San Antonio, Texas
November 10, 1999
(As prepared for delivery)
"Blazing A Trail: A Vision for the Twenty-First Century"
I am delighted to join you here in San Antonio.
Yesterday, on the plane ride here, I was thinking that we have a lot of celebrations and anniversaries taking place this time of year. Today we are celebrating over 100 years--111 to be exact--of NARUC national conventions. NARUC began in the last century--in 1889--and I am honored to give this address at NARUC's last convention of this century. Next February we will mark the fourth anniversary of the Telecommunications Act of 1996, and just last week I had the pleasure of celebrating my second-year anniversary as Chairman of the FCC.
Lately, I've spent some time thinking about my two years as Chairman, thinking about what makes my job so rewarding. And I thought that what makes it particularly rewarding are all the people I've had the pleasure of working with: my wonderful staff, my colleagues on the Commission, and working with you--our partners in the states--to make sure that the public reaps the benefits of the changes transforming the world of telecommunications.
So let me thank Jim Sullivan, Bob Rowe, Joan Smith, Brad Ramsey, and all of my fine colleagues at NARUC. You have helped make my time at the Commission a special time, and I'm looking forward to working with you and strengthening our partnership in the months to come.
And lately I've also thought about the road not taken--my own road not taken. In 1982, I started practicing communications law at a Washington DC law firm. At that time, the practice of communications law was not the booming specialty that it is today. My former law firm had a small communications law practice then, but the firm had a huge transportation law practice. The firm represented airlines and trucking companies and railroads and bus companies, mainly before the Interstate Commerce Commission.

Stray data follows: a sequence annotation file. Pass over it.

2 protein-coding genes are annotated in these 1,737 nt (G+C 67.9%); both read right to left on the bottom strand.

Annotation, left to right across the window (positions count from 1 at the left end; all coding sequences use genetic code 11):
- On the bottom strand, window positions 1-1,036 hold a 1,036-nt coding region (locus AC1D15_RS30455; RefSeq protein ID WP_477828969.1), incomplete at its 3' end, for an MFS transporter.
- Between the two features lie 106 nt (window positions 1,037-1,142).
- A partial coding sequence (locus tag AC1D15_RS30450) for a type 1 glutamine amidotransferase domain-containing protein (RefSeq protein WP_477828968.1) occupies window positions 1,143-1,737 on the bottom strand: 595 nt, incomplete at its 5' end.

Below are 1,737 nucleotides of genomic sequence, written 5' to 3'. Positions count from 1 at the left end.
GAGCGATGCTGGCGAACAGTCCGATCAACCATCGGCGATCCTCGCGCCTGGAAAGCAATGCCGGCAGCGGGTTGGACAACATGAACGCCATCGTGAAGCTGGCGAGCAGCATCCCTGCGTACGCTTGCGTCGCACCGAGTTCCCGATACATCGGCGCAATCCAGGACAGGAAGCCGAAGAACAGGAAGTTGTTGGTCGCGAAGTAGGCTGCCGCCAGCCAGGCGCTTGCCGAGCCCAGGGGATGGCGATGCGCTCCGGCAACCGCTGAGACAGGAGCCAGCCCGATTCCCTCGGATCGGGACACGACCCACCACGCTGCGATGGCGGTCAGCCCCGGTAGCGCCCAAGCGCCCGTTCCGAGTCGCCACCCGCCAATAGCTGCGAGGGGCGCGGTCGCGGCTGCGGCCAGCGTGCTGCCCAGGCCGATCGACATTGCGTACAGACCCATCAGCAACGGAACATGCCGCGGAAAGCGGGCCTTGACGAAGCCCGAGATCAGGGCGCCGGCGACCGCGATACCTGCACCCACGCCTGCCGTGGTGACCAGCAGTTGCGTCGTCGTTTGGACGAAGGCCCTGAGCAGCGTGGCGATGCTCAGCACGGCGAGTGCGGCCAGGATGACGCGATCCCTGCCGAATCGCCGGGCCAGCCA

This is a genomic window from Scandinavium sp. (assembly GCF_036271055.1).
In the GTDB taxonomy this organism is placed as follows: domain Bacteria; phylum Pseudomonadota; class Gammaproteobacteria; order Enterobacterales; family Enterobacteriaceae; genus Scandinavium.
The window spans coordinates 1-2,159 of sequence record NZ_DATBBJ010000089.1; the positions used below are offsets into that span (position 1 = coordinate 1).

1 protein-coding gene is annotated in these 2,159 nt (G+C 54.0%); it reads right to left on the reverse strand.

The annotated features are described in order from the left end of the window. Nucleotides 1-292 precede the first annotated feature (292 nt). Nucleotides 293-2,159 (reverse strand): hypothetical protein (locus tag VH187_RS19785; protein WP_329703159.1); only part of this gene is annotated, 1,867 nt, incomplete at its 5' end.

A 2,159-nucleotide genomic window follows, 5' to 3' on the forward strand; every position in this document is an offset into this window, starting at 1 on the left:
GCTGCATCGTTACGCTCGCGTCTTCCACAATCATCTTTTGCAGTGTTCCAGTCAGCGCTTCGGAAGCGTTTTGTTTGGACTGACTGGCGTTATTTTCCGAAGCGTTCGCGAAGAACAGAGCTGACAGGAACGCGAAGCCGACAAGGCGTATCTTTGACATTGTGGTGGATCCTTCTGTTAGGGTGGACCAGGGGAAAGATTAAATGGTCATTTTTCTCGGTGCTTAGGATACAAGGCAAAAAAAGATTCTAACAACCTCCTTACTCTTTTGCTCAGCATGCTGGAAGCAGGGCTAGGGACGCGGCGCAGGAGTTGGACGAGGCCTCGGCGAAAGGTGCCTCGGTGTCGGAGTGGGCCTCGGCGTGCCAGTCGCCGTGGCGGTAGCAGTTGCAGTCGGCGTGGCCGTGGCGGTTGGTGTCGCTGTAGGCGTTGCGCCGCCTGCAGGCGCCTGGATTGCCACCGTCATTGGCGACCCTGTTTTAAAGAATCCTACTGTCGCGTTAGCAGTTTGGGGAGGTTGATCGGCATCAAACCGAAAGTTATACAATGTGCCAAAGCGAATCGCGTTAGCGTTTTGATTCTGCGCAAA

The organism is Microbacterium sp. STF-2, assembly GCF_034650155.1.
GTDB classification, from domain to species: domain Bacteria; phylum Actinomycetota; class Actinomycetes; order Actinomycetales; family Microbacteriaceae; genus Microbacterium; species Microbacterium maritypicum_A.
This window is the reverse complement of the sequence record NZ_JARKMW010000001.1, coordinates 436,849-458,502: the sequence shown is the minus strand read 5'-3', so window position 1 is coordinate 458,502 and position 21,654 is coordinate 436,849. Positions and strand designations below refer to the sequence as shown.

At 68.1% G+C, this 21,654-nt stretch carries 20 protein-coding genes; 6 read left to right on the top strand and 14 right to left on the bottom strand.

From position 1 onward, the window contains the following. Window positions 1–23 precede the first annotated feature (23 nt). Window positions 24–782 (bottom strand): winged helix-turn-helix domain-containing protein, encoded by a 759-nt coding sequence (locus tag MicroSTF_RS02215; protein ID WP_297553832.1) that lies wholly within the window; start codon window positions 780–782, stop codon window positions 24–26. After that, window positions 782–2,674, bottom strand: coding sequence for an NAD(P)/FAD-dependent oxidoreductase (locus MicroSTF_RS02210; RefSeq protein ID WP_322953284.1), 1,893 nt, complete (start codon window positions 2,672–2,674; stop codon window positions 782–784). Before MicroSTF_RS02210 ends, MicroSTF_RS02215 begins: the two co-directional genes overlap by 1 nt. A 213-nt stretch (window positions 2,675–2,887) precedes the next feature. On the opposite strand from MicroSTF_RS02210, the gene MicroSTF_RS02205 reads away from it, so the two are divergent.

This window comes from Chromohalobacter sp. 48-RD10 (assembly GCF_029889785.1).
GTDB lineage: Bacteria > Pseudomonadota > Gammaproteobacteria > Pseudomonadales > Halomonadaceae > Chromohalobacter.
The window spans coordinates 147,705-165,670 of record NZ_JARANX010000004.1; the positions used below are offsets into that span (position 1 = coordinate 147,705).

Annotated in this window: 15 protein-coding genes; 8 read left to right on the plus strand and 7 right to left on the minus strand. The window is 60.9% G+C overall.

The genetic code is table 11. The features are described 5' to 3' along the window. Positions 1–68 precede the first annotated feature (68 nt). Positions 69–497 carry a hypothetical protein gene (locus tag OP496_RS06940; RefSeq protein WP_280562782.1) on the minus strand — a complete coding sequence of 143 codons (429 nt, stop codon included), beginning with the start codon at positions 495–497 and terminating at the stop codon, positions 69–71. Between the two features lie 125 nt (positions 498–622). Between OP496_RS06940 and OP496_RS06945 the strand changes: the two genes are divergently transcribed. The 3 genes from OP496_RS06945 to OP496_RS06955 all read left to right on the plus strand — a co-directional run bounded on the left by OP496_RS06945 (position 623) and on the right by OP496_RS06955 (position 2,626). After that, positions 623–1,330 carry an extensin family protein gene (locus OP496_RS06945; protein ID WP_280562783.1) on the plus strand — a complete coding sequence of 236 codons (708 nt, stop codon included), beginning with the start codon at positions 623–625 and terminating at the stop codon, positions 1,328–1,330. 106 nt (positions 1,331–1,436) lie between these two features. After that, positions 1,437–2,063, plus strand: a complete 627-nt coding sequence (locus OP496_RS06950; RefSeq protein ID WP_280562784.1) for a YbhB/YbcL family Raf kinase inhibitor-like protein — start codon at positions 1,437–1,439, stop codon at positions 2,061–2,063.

And I'll never forget the day when one of the senior partners in the firm called me into his office. He had been a former high-ranking official at the ICC, and he had left government and built a large practice representing clients before the ICC. And he told me that I should think about practicing in the transportation law area. That meeting was like my own version of the classic scene in The Graduate, when Dustin Hoffman is told that his future lies in one word: Plastics. Well, for me, in 1982, the word was--trucking.
And I'll never forget that the senior partner told me that I should consider transportation law. He said that transportation technology was unlikely to change dramatically and so the transportation law field would be much more stable than the practice of communications law.
It's little wonder that he held this view. For a long time, of course, the ICC was a large and powerful agency blazing new trails in the field of American regulatory policy.
In the early and middle parts of this century, the ICC had immense regulatory power over rail lines, trucks, buses, and just about anything else that moved across state lines. The Commission busted trusts, reviewed merger transactions, issued safety regulations for the railroads and helped desegregate bus and train lines; at one point it even handled complaints against moving companies.